It depends on the size of your company and the number of employees covered under their insurance plan (either full time or their part time equivalents. Federal COBRA insurance only applies to companies who cover at least 20 employees. However, many states have created their own COBRA insurance laws to offer extended coverage to employees at companies with between 2-19 employees. Learn more about state sponsored COBRA insurance.

What is state sponsored COBRA insurance?

State sponsored COBRA generally looks identical to the federal COBRA insurance coverage but applies to more people than the federal law. It allows someone to extend their group health insurance coverage after losing their job for a specified period of time. This time period varies from state to state. Also, the cost varies from state to state.

Does COBRA insurance work in every state or only certain ones?

COBRA Insurance is a federal law, passed in 1985, which means that is works in every single state. Each and every state is required to offer continuation of health insurance with COBRA insurance as long as the employee meets the eligibility written in the law. If you do not meet the federal COBRA eligibility requirements, some states offer additional COBRA insurance plans for people at smaller companies normally known as mini-COBRA or COBRA continuation plans.

Are my COBRA insurance premium payments tax deductible?

It all depends on your health insurance plan and your current income and taxes. Unfortunately there is no simple answer here. The easiest way to find out if your health insurance premiums under COBRA is to contact your health insurance administrator or reach out to the IRS or a specialized tax agent.

Can I cover my children with COBRA insurance and not myself?

When you receive the COBRA insurance election form, you will have an option to choose who you want to be covered under the COBRA insurance continuation of your group health insurance plan. This means that you can choose to cover only your children, only your spouse, only yourself, or any combination depending on your needs.

You may want to consider who needs to keep the current health insurance plan under COBRA insurance the most (i.e. someone with a preexisting condition or someone who needs consistent medical care) and cover other family members on a less expensive plan.

What other options do I have if I don't qualify or want state sponsored COBRA insurance?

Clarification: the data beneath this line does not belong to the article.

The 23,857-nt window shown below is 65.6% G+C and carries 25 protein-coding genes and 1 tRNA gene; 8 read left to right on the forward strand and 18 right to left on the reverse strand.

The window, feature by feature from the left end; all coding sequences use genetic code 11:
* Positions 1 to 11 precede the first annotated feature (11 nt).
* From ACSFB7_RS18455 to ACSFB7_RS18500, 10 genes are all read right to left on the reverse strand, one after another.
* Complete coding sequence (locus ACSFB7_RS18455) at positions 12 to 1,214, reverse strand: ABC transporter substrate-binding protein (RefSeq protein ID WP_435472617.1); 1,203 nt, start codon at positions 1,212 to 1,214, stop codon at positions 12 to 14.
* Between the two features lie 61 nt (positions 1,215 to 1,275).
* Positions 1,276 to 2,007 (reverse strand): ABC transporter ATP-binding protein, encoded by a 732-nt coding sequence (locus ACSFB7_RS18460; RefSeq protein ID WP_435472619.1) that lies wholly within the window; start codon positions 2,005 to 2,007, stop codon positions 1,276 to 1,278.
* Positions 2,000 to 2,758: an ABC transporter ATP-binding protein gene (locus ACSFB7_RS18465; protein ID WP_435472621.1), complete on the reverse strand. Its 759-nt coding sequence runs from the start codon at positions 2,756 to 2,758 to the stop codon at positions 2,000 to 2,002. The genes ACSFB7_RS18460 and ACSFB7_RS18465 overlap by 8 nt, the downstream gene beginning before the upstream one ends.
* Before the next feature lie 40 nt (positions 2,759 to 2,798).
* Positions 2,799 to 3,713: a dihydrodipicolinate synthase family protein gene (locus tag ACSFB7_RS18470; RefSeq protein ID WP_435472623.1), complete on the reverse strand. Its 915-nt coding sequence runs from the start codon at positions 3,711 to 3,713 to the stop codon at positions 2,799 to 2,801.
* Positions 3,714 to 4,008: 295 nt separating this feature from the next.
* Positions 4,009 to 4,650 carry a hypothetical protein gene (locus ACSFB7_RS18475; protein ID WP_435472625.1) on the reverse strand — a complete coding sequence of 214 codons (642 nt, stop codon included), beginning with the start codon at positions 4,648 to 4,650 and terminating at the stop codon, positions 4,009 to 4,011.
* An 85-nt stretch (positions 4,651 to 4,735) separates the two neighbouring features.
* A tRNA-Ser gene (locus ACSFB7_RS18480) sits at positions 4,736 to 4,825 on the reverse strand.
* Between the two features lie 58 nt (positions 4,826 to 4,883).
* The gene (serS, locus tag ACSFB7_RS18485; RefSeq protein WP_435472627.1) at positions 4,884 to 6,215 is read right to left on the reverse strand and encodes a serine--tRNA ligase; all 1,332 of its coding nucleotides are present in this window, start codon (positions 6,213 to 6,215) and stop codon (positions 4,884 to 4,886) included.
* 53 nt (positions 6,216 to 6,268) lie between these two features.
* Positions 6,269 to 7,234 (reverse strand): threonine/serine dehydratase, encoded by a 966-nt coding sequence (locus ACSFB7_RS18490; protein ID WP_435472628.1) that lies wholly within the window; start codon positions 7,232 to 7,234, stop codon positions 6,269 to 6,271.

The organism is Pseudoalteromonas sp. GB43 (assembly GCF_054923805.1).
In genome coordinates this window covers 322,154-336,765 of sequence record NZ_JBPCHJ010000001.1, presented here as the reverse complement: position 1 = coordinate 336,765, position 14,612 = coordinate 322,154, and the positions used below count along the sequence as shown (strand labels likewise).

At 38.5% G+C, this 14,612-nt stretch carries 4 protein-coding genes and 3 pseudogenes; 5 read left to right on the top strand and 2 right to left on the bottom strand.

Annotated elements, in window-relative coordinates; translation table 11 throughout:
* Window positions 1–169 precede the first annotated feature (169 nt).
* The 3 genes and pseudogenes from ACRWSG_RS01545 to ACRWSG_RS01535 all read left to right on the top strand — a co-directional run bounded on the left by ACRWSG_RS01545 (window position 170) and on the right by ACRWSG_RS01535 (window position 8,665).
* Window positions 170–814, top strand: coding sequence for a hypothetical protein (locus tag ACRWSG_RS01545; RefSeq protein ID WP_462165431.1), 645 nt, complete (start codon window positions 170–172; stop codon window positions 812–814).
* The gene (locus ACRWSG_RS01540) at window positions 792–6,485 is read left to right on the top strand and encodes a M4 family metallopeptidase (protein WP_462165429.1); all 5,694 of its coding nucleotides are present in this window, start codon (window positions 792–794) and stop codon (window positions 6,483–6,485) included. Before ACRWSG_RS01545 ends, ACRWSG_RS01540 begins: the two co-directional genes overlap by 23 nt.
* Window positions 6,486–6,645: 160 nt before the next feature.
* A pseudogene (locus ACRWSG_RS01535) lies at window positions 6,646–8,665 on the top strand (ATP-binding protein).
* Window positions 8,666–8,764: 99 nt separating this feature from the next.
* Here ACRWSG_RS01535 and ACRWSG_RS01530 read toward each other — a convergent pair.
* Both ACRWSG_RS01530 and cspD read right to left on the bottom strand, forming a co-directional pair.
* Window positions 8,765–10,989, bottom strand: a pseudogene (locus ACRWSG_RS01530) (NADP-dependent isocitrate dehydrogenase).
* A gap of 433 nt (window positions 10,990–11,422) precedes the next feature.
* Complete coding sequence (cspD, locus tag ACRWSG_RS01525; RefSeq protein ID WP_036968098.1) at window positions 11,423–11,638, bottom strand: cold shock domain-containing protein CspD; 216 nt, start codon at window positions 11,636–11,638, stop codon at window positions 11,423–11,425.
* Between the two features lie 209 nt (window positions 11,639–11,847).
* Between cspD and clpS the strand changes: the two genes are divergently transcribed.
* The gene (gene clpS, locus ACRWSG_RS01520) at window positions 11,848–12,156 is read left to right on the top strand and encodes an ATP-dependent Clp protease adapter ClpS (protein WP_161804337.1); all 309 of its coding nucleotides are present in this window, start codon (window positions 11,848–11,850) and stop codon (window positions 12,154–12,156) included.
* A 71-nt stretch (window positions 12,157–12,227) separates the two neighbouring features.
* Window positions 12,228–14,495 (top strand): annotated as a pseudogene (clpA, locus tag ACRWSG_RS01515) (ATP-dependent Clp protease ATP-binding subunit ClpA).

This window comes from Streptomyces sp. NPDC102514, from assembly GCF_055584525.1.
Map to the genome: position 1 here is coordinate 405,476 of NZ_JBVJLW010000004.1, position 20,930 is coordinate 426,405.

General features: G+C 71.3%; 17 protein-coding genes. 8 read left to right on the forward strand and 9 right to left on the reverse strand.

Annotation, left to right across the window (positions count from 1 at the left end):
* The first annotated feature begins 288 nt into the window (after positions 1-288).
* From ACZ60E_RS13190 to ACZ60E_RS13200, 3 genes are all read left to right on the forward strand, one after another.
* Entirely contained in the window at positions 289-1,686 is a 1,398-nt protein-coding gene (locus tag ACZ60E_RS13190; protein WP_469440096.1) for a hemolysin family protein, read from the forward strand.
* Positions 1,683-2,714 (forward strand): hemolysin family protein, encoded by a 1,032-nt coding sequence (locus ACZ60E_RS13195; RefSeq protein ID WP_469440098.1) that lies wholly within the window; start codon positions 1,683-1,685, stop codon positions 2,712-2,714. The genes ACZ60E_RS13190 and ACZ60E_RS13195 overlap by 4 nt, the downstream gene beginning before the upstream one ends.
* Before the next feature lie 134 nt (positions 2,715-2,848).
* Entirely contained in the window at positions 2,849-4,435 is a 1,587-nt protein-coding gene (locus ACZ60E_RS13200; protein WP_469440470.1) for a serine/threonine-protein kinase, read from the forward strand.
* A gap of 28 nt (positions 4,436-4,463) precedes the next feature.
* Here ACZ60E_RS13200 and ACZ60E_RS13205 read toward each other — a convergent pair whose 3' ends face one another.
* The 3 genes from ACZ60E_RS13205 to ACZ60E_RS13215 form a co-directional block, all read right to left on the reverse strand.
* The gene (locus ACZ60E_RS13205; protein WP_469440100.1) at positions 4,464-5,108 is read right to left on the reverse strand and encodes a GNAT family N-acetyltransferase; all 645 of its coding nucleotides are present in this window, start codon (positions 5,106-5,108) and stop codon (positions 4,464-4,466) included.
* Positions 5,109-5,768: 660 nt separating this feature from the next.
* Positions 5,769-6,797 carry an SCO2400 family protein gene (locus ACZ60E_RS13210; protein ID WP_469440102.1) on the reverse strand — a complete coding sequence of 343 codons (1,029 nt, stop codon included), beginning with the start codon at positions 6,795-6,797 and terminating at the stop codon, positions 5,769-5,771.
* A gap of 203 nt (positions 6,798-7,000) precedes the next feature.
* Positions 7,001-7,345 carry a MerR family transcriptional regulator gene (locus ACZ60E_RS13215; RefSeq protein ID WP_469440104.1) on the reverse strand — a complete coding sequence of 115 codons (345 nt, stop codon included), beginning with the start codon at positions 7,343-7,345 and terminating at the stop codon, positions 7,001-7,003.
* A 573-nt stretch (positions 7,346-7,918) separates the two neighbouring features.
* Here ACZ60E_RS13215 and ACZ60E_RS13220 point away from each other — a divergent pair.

There are many other options for health insurance, many of which are less expensive than typical COBRA plans: Alternatives to COBRA.

How do I add a dependent to my COBRA insurance?

Since COBRA insurance is just a law that enables you to continue to have access to your previous group health insurance, you would take the same steps to add a dependent. First contact your health insurance provider (not COBRA which is just the law that allows this) and find out their policy for adding a dependent.

Where can I find a list of doctors for COBRA insurance?

Since COBRA insurance is actually legislation that allows you to choose to continue receiving your previous group health insurance plan, there will not be a list of doctors that take COBRA insurance, but instead the same doctors that were covered under your previous health insurance plan will still be covered. If you need a list of those doctors, you should contact your health insurance plan administrator.

Why would I apply for state sponsored COBRA health insurance?

The most common reason that someone would apply for a state sponsored COBRA insurance plan is because they do not qualify under the federal COBRA insurance laws. In many states, there are state sponsored programs often called Mini COBRA laws or COBRA continuation laws which extend COBRA benefits to people who work at companies of between 2-19 employees and wouldn't be eligible under the federal law.

More COBRA Insurance Questions and Answers

Search

© 2019 www.cobrainsurancebenefits.org All rights reserved